Home ParentingBaby Care When ‘Abnormal’ is ‘Normal’ in your newborn baby!

When ‘Abnormal’ is ‘Normal’ in your newborn baby!

by Dr. Mandar V. Bichu
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Scenario:

The baby is sleeping. It’s her first day at home! Suresh and Seema keep looking at her. No, they are not looking at her very fondly. They are just nervously examining her from every possible angle.

They both don’t want to admit that to each other. But many things about their newborn baby are looking…hmm…quite different! 

Her head looks odd-shaped. Her feet look curved. There are some rashes and spots on her skin. Her breathing keeps changing its rhythm. 

What is all this? Is everything normal?

Discussion:

In nature, there is rarely a sharp demarcation between the normal and the abnormal. In its countless variations, rules don’t apply and norms are useless. 

This is true even in the case of a newborn human baby – especially the way it looks!

Looks can kill! Looks are deceptive! 

Combine these oft-repeated statements with human mind’s natural curiosity and anxiety and you won’t take long to understand why some ‘abnormal’ findings in a newborn cause undue worry in the parental minds. 

But let me assure you that in most cases these so-called ‘abnormal’ things are perfectly natural and normal. 

So let’s take a head to toe look at the new baby and see where we can usually see some unusual findings.

  1. Head:


Newborn baby’s head shape may look odd and swollen if there is Molding – a temporary displacement of soft skull bones; Caput – a back of the head circular swelling with mild bruising or Cephalhematoma – a localized collection of blood on one of the skull bones.

These conditions happen due to increased pressures and minor injuries sustained during the baby’s delivery process. They are temporary and settle by themselves within next few days or weeks.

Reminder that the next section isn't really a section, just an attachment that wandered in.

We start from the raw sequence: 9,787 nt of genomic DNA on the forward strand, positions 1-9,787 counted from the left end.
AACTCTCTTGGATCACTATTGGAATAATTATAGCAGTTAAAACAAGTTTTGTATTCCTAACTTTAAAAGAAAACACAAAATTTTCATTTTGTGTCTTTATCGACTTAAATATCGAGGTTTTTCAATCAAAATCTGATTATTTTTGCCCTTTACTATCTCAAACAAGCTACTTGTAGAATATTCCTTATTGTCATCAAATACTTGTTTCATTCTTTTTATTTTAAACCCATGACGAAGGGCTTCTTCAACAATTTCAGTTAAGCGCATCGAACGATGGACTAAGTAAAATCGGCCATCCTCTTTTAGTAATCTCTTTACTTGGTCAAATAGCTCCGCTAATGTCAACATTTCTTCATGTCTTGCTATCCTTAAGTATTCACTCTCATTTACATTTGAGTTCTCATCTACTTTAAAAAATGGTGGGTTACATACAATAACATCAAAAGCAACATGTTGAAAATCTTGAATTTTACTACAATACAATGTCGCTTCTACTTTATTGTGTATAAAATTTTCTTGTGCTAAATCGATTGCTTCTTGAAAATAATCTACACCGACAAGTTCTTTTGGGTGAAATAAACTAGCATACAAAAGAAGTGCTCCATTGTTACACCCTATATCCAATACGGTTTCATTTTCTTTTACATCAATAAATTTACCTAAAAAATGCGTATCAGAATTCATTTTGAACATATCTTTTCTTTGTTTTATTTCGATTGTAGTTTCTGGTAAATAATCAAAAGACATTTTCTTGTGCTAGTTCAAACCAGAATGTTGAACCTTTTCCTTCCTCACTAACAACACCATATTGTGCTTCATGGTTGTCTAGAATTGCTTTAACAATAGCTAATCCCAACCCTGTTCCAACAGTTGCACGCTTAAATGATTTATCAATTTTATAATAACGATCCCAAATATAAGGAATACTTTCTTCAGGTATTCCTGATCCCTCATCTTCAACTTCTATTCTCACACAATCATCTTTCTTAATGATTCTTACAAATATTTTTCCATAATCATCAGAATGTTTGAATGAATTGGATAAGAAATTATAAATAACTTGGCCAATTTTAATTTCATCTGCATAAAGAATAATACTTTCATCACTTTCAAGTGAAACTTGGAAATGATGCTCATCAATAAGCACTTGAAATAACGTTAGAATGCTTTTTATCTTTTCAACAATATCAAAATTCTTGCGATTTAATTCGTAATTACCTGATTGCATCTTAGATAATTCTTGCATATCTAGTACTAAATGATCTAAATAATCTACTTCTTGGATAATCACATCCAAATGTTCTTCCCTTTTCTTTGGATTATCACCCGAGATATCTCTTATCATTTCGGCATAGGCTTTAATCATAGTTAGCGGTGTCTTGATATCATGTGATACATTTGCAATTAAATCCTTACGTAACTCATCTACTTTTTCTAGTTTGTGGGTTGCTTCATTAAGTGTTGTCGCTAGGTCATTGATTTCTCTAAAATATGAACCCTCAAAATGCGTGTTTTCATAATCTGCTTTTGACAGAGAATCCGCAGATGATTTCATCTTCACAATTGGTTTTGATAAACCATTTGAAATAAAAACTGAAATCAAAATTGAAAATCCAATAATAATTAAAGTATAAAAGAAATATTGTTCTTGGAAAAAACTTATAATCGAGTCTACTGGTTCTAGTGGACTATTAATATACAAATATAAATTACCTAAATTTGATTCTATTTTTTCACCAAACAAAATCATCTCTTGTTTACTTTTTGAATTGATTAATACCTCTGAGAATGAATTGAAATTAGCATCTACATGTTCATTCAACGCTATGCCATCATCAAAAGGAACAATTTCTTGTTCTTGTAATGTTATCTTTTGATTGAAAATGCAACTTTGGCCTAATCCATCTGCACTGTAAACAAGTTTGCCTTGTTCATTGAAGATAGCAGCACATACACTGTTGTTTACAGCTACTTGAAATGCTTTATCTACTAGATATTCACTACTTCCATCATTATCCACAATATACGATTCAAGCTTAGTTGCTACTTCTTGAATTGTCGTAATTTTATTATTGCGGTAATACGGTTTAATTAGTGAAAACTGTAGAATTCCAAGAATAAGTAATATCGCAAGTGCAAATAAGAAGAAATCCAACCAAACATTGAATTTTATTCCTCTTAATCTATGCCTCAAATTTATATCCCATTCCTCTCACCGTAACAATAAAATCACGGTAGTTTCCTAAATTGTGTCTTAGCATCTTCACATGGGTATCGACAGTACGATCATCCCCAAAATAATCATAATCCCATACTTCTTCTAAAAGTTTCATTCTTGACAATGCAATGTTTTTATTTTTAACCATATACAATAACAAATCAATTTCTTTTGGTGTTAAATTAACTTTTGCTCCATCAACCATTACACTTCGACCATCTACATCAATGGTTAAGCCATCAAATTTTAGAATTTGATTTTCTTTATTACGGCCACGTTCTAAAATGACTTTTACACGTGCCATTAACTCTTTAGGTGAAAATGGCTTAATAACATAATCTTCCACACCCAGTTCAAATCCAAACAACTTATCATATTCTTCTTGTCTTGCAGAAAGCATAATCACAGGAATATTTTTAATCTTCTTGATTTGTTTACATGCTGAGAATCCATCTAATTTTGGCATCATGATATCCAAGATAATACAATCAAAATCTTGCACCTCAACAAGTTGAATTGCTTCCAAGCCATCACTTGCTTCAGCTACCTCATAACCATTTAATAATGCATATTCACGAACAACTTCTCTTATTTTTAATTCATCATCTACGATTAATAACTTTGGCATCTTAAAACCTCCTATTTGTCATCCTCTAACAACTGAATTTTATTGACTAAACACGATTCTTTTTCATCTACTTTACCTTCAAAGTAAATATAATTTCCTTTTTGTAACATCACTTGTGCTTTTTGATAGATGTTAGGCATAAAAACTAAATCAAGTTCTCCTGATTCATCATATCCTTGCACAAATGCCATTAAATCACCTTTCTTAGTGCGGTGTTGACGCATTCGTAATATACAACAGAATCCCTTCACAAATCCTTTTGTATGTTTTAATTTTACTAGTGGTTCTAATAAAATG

The two soft skull-spots (Fontanelles) – one in the front and one in the back- are normal. Posterior fontanelle (the small spot at the back) closes within first few months and Anterior fontanelle (the larger diamond-shaped spot in the front) fills up by 1 – 2 years.

  1. Face:
  • Because of the delivery-related pressures, sometimes the new baby’s face may look puffy and misshapen. It will ‘normalize’ after few days.
  • Nose-block and noisy breathing are common in early days.
  • The newborn baby is hypersensitive to light and keeps her eyes tightly shut most of the times. 
  • There may be a bloody spot (Subconjuctival hemorrhage) in the white of one or both eyes. It is caused by minor injury during birth and it subsides within next few weeks.
  • Till six months, baby’s eyes can look crossed as they haven’t yet learned to focus properly. 
  • Baby’s outer ears may show skin-tags or pits.
  1. Abdomen:
  • The umbilical cord is cut and clamped with a plastic clip at birth. Over the next 7-0 days, it shrivels, darkens and finally falls off.
  • A balloon-like boggy belly-button swelling of an umbilical hernia often causes parental anxiety. It gurgles on touching and it increases in size on crying. Hence many a time, it is attributed wrongly as a cause of abdominal pain. 

Many parents keep it under tight wraps after putting a coin over it but actually no treatment is necessary in most cases. Usually it corrects itself in a year.